"I gathered that," said M.

"Making a killing this year. Brand new fully-loaded BMW over there," A said, gesturing over his shoulder.

M nodded politely. His salary was rumored to be in the mid-six figures, but, in his typically low-key way, he never made a big deal out of it. According to classmates who interned at other stations, this was unusual to say the least.

"Hey, we only have a few minutes, so why don't we get going," said M as J, newly-liberated from the newscast, joined us.

"Good idea," said A. He reached over and plucked the ball from my hand.

"I'm pitching," he announced.

"Of course you are," J said.

A turned to me.

"What's your name again, kid?"

"Steve," I told him. J cast me a quizzical glance, then suppressed a smile when he caught my deadpan expression.

"Right, right. OK, Steve, well, you don't have to go too far back, because M's getting nothing but heat," he said.

"Actually, throwing a wiffle ball hard is sort of counter-productive - " J said before A raised a hand.

"Hey, I can bring the heat, my friend. So why don't and uh..."

"Sam," I said.

"Why don't you and Sam just watch and learn."

"Fair enough," J said, turning to me. "C'mon, Stan, let's go."

 "Right behind you."

A, not surprisingly, was less than impressive. After bouncing the ball past M on his first four attempts, J jogged behind the plate to catch. Sweating profusely, A finally managed to get enough of a feel to get the ball to within swinging distance, aided in no small part by M's 6'-4" height and corresponding reach.

"M! M!"

M looked at the station entrance. R stood, holding the door open.

"Recess is over! Time for you kids to come in for your nap!"

"We're just getting going here, R!" called M. "Just do a quick station ID, play the next hunk of s*** off the playlist, then run the spots. That gives us - "

He glanced at watch.

" - about seven minutes more here."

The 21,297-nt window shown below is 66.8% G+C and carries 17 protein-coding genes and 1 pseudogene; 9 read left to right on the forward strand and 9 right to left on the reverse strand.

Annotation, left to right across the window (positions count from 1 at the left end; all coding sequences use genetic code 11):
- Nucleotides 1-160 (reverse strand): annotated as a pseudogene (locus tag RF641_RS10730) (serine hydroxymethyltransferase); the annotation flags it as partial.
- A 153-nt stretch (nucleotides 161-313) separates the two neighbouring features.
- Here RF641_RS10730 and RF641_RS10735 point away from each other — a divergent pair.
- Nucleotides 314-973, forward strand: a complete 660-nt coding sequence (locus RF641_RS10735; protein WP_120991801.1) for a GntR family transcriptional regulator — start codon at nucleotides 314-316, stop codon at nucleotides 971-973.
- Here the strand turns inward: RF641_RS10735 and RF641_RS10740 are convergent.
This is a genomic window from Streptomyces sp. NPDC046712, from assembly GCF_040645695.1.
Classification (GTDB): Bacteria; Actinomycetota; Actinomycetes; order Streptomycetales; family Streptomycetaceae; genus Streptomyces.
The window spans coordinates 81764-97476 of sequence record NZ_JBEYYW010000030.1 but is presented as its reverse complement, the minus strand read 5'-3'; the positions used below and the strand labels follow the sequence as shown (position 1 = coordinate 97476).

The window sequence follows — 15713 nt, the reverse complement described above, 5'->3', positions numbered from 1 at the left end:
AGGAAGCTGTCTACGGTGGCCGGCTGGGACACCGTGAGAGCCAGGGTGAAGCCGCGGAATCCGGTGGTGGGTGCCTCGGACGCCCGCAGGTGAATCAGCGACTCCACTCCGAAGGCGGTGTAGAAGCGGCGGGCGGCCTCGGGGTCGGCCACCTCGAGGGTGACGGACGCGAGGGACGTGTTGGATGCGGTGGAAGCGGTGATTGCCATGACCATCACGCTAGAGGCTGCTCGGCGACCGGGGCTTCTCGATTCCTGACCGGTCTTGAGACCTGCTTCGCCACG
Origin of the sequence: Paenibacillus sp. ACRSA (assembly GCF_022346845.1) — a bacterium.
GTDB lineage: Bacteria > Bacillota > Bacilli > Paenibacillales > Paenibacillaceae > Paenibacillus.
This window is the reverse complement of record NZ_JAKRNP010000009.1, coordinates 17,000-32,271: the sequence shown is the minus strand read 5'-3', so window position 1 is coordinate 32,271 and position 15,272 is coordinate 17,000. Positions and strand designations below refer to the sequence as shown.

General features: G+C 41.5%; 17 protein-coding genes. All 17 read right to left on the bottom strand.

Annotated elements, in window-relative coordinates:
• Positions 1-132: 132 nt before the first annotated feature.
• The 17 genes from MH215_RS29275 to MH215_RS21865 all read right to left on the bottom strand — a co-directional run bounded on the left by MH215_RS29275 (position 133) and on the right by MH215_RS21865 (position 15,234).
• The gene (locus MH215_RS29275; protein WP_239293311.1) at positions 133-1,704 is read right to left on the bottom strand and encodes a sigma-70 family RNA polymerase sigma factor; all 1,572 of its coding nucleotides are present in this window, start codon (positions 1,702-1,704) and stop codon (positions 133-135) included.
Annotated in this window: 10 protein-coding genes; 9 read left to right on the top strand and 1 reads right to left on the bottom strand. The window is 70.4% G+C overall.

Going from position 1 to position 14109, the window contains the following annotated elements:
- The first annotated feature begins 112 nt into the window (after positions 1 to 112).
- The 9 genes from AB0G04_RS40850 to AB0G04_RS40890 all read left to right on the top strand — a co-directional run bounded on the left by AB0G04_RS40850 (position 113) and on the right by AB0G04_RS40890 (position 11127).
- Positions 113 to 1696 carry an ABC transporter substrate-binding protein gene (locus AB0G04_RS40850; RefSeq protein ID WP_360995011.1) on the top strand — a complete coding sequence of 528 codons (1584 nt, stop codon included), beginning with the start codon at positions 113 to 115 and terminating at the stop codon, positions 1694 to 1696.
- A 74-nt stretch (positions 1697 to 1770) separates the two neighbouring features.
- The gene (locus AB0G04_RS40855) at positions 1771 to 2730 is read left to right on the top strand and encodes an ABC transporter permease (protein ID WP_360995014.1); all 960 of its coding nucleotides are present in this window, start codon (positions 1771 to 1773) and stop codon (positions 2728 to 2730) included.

R started to protest, thought better of it, then headed back inside.

"OK... but that's it! Seven minutes! Am I clear?"

"Oh, crystal clear," said M, making a square in the air.

Shaking his head, R retreated back into the station.

"Give me a sec," said M, reaching for one of the sodas he'd grabbed from the kitchen on the way out. "I just need a breather. Here you go, boys, " he said, flipping cans to myself, J, and A.

As I sipped my ginger ale, A approached me.

"Hey, kid. Who's the babe?"


"Over there."

He gestured behind me.

I turned and saw H sitting on the steps, arms wrapped around her legs, her chin resting on her knees. She noticed us looking at her and waved. I waved back.

"Oh, she's an intern, like me."

"Huh. You banging her?"

"What?!?" I said in disbelief.

"I said are you banging her? Man, I'd be all over a piece of tail like that."

"No! Of course not," I said, amazed that he would talk like this to a complete stranger.

"What are you, a fag?" he said, then quickly waved it off. "Just kidding, kid."

"She isn't like that," I said, trying to control my temper.

"Don't be so sure. Classy broads like her are usually tigers in the sack."

Like you'd know, I thought.

"We ready to get back to it?"

It was M.

"I was just asking Sir Galahad here about Blondie over there," said A. "Must be a nice perk, having fresh talent every semester, eh?"

M eyed him with barely concealed distaste. While not averse to the occasional off-color joke, M was notably respectful towards his female interns. Earlier in the summer, he had insisted on hailing a cab for another female intern - and paying for it, over her protests - when he overheard her plan to walk home from the downtown theatre where we had attended a play.

"She's very sweet," M said, his voice flat. "It's always a pleasure to have her here."

He flexed his shoulder.

"I think the rotator cuff has seen enough action for one day," he said, tossing me the ball.

"Here, L. Why don't you pitch to our friend here?"


"Oh, yeah!" crowed A, picking up the bat.

"Hey honey!" he called to H, now sitting with K. "Watch this! Over the roof, baby, over the roof!"

H and K both looked perplexed.

"Let's go, kid," A said, tapping the bat on the ground. "Get ready for whiplash from watching the balls fly over your head."

Uh huh. This was going to be fun.

I let loose a slider that darted to the left as it reached A. He swung mightily and missed by over a foot.

"Strike one!" called M as he retrieved the ball.

"S***!" A said. "OK, you got lucky. Now I bring the hammer down!"

I floated a sinker that dropped upon reaching the plate as if on an express elevator. A swung even harder as the ball bounced harmlessly past him.

"That's strike two," said J from his spot behind me. M tried to suppress a smile as he underhanded the ball back to me.